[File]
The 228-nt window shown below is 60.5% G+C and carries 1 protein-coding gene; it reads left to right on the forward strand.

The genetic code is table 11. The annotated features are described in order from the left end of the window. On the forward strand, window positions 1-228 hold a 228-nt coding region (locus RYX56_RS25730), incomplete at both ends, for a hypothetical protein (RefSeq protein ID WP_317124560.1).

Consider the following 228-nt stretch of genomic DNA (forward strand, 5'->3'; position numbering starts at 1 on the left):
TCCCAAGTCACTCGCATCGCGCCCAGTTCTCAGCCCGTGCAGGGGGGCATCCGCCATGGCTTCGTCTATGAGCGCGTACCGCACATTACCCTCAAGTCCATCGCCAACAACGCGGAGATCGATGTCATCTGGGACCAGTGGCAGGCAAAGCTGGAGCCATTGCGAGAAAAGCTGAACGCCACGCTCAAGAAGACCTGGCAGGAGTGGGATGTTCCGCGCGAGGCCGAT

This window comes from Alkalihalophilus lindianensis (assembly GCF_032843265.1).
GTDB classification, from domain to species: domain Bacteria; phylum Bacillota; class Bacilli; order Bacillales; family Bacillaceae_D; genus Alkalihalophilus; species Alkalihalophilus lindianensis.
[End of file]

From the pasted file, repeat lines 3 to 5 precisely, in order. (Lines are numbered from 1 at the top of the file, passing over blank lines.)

Consider the following 228-nt stretch of genomic DNA (forward strand, 5'->3'; position numbering starts at 1 on the left):
TCCCAAGTCACTCGCATCGCGCCCAGTTCTCAGCCCGTGCAGGGGGGCATCCGCCATGGCTTCGTCTATGAGCGCGTACCGCACATTACCCTCAAGTCCATCGCCAACAACGCGGAGATCGATGTCATCTGGGACCAGTGGCAGGCAAAGCTGGAGCCATTGCGAGAAAAGCTGAACGCCACGCTCAAGAAGACCTGGCAGGAGTGGGATGTTCCGCGCGAGGCCGAT

This window comes from Alkalihalophilus lindianensis (assembly GCF_032843265.1).